A consistently intelligent (or at least bright), coherently constructed comedy that is on occasion a rather pointed critique of the American education system in the…
"Memory is a selection of images, some elusive, others printed indelibly on the brain. The summer I killed my father, I was 10 years old." With those opening words, "Eve's Bayou" coils back into the past, into the memories of a child who grew up in a family both gifted and flawed, and tried to find her own way to the truth. The words explain the method of the film. This will not be a simple-minded story that breathlessly races from A to B. It is a selection of memories, filtered through the eyes of a young girl who doesn't understand everything she sees--and filtered, too, through the eyes of her older sister, and through the eyes of an aunt who can foretell everyone's future except for her own.
As these images unfold, we are drawn into the same process Eve has gone through: We, too, are trying to understand what happened in that summer of 1962, when Eve's handsome, dashing father--a doctor and womanizer--took one chance too many. And we want to understand what happened late one night between the father and Eve's older sister, in a moment that was over before it began.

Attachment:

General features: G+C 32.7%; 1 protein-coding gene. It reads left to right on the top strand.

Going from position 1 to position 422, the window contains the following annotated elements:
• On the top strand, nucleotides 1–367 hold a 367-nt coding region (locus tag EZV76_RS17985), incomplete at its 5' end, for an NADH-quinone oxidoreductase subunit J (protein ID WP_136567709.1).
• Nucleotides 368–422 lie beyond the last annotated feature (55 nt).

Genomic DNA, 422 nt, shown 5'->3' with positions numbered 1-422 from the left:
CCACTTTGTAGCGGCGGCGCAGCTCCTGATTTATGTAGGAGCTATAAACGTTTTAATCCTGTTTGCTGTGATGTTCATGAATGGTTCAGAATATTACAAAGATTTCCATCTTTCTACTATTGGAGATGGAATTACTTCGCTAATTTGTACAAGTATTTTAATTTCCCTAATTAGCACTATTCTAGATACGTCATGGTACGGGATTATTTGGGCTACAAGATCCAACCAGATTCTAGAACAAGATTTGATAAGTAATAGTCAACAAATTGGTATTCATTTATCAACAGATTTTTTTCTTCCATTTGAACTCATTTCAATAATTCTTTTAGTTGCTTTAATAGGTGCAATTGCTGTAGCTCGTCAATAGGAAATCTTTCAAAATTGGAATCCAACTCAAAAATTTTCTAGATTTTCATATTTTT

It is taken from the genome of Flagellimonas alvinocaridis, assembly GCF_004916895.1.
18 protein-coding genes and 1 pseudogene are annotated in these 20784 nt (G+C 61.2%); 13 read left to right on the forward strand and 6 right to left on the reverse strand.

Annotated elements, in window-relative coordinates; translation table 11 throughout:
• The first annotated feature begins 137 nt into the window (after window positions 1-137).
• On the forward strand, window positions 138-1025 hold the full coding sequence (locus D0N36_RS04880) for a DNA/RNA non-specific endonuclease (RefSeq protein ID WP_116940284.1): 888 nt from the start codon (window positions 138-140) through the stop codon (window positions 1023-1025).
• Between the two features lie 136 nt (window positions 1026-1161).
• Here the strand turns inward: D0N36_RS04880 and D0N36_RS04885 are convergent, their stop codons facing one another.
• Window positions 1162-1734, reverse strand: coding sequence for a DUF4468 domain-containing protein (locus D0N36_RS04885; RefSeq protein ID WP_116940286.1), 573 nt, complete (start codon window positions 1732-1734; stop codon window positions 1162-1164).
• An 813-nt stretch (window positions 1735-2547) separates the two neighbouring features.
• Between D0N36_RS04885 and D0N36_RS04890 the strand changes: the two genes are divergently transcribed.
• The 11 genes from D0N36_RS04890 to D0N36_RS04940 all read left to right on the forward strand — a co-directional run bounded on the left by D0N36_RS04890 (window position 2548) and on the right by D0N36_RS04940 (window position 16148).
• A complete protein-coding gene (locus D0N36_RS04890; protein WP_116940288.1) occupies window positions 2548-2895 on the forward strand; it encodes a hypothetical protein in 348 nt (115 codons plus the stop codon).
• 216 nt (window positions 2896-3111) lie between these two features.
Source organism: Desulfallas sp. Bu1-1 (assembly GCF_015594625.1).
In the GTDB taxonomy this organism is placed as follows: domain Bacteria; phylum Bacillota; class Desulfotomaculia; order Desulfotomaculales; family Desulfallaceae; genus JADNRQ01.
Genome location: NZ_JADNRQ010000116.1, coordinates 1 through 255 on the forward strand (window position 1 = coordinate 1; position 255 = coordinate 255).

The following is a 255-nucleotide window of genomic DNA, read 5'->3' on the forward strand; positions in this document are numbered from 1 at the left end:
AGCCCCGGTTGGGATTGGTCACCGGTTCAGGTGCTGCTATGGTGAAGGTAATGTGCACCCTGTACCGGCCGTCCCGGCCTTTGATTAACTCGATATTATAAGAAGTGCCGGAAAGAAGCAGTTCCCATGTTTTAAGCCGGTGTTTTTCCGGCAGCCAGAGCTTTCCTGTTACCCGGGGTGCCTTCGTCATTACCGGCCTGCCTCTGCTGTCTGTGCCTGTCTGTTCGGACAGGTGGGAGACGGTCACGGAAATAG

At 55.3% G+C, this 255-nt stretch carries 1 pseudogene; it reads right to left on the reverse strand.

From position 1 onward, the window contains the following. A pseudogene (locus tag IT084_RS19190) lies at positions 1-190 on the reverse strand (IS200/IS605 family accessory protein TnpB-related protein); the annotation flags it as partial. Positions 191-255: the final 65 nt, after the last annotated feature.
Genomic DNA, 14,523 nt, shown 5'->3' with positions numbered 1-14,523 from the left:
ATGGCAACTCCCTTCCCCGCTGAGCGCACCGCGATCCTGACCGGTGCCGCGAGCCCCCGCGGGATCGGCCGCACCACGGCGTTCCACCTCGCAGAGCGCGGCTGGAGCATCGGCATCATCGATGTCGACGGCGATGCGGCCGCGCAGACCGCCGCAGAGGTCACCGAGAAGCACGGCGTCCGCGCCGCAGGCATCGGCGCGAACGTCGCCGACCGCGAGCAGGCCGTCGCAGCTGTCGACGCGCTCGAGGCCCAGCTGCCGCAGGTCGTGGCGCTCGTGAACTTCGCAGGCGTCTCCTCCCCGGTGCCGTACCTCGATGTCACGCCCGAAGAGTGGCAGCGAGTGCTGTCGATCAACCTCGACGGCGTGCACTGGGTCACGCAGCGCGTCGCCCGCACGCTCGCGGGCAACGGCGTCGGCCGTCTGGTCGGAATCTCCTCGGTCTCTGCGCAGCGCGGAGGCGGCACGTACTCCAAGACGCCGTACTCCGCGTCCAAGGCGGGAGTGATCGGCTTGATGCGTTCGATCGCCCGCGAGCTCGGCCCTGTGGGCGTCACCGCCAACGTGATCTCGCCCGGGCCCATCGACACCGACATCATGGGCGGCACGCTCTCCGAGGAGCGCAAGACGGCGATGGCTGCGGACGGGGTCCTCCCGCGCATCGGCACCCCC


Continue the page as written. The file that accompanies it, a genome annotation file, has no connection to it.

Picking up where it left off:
We want to know because the film makes it perfectly possible that there is more than one explanation; "Eve's Bayou" studies the way that dangerous emotions can build up until something happens that no one is responsible for and that can never be taken back.
All of these moments unfold in a film of astonishing maturity and confidence; "Eve's Bayou," one of the very best films of the year, is the debut of its writer and director, Kasi Lemmons. She sets her story in Southern Gothic country, in the bayous and old Louisiana traditions that Tennessee Williams might have been familiar with, but in tone and style she earns comparison with the family dramas of Ingmar Bergman. That Lemmons can make a film this good on the first try is like a rebuke to established filmmakers.